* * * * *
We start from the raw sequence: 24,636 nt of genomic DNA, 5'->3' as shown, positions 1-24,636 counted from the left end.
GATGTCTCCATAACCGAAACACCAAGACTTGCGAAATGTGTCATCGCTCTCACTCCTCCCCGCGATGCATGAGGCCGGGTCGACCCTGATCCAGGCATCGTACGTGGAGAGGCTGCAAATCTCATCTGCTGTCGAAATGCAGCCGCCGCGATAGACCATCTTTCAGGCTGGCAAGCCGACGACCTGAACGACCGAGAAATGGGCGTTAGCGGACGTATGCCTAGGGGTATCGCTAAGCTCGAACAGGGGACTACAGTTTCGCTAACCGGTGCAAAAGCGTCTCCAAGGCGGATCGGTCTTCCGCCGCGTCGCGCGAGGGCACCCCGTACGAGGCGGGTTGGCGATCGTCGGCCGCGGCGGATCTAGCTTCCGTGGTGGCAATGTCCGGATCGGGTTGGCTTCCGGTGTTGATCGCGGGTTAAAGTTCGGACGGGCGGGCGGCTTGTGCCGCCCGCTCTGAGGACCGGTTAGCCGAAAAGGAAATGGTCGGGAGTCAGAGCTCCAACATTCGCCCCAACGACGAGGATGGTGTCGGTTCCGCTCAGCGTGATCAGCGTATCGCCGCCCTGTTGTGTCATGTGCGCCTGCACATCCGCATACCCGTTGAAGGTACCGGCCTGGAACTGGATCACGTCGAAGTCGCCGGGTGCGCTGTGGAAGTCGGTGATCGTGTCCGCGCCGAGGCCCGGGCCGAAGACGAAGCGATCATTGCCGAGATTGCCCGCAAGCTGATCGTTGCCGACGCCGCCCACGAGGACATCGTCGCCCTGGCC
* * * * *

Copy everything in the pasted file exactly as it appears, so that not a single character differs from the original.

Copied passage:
We start from the raw sequence: 24,636 nt of genomic DNA, 5'->3' as shown, positions 1-24,636 counted from the left end.
GATGTCTCCATAACCGAAACACCAAGACTTGCGAAATGTGTCATCGCTCTCACTCCTCCCCGCGATGCATGAGGCCGGGTCGACCCTGATCCAGGCATCGTACGTGGAGAGGCTGCAAATCTCATCTGCTGTCGAAATGCAGCCGCCGCGATAGACCATCTTTCAGGCTGGCAAGCCGACGACCTGAACGACCGAGAAATGGGCGTTAGCGGACGTATGCCTAGGGGTATCGCTAAGCTCGAACAGGGGACTACAGTTTCGCTAACCGGTGCAAAAGCGTCTCCAAGGCGGATCGGTCTTCCGCCGCGTCGCGCGAGGGCACCCCGTACGAGGCGGGTTGGCGATCGTCGGCCGCGGCGGATCTAGCTTCCGTGGTGGCAATGTCCGGATCGGGTTGGCTTCCGGTGTTGATCGCGGGTTAAAGTTCGGACGGGCGGGCGGCTTGTGCCGCCCGCTCTGAGGACCGGTTAGCCGAAAAGGAAATGGTCGGGAGTCAGAGCTCCAACATTCGCCCCAACGACGAGGATGGTGTCGGTTCCGCTCAGCGTGATCAGCGTATCGCCGCCCTGTTGTGTCATGTGCGCCTGCACATCCGCATACCCGTTGAAGGTACCGGCCTGGAACTGGATCACGTCGAAGTCGCCGGGTGCGCTGTGGAAGTCGGTGATCGTGTCCGCGCCGAGGCCCGGGCCGAAGACGAAGCGATCATTGCCGAGATTGCCCGCAAGCTGATCGTTGCCGACGCCGCCCACGAGGACATCGTCGCCCTGGCC